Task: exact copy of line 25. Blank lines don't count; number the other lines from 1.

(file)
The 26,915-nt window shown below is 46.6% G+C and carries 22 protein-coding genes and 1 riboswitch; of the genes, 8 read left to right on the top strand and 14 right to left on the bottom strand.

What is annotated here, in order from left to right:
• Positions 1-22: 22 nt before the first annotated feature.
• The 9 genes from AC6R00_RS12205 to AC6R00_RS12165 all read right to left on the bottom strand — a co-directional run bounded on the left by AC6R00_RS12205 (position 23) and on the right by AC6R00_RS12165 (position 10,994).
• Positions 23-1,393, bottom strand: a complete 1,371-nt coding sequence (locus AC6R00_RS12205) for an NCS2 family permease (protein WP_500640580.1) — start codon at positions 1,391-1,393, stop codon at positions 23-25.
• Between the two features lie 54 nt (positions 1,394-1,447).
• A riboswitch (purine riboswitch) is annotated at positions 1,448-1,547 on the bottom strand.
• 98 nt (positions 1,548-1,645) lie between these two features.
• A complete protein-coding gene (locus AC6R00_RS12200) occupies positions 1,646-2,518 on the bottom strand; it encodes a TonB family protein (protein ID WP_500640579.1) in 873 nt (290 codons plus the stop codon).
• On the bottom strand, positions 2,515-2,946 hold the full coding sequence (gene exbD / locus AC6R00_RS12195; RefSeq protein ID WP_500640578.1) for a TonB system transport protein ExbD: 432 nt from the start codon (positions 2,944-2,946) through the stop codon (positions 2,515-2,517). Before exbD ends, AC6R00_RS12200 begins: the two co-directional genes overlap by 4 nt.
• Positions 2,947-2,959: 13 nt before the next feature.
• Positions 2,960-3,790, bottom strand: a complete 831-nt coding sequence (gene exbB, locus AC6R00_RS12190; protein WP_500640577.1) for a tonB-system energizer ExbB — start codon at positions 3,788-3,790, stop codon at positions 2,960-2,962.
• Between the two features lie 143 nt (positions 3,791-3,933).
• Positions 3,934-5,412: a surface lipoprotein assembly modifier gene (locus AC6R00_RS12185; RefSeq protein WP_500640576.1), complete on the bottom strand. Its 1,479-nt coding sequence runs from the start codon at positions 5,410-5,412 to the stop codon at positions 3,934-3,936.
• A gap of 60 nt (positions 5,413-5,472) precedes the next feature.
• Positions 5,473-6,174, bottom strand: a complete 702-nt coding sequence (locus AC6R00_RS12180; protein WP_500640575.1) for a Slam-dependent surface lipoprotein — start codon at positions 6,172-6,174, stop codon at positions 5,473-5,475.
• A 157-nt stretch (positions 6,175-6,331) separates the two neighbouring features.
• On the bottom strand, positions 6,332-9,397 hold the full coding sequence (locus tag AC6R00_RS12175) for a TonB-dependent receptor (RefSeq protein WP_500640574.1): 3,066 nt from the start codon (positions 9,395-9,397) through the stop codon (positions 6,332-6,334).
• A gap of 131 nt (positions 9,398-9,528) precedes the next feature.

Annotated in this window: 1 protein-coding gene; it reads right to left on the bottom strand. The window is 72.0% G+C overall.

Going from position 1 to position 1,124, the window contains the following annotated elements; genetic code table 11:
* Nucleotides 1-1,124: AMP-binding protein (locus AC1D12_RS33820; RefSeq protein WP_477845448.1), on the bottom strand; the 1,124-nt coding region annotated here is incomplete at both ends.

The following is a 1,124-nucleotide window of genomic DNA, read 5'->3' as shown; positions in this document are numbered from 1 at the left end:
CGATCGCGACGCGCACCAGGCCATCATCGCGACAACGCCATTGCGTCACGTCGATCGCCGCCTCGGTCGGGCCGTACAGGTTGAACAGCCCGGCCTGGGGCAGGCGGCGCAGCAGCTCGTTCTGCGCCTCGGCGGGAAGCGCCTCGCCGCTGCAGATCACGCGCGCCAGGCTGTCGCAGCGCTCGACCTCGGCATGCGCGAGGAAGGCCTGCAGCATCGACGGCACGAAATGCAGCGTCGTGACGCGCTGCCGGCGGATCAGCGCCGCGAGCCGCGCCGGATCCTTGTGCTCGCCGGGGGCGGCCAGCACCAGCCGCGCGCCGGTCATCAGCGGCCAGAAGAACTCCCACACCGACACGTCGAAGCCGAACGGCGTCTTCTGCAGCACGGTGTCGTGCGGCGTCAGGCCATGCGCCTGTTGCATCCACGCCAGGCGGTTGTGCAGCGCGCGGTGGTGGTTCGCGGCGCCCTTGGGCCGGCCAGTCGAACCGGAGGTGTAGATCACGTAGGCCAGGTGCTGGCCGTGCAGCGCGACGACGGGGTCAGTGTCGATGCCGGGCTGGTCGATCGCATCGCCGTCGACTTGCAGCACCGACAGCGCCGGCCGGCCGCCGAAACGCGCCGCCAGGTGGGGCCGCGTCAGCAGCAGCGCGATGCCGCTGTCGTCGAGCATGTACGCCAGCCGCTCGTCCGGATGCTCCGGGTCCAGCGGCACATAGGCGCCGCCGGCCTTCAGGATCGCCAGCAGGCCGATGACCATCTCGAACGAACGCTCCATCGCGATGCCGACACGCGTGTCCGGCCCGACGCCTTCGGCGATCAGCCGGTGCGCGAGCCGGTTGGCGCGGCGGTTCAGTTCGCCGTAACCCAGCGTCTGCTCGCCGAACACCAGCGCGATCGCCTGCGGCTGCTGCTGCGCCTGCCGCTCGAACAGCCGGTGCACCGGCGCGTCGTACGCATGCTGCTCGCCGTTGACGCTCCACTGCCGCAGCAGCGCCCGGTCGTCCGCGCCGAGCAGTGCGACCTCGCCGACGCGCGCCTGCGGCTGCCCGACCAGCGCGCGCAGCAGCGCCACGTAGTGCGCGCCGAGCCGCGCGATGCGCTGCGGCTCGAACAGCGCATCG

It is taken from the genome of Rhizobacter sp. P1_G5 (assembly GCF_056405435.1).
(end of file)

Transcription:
It is taken from the genome of Rhizobacter sp. P1_G5 (assembly GCF_056405435.1).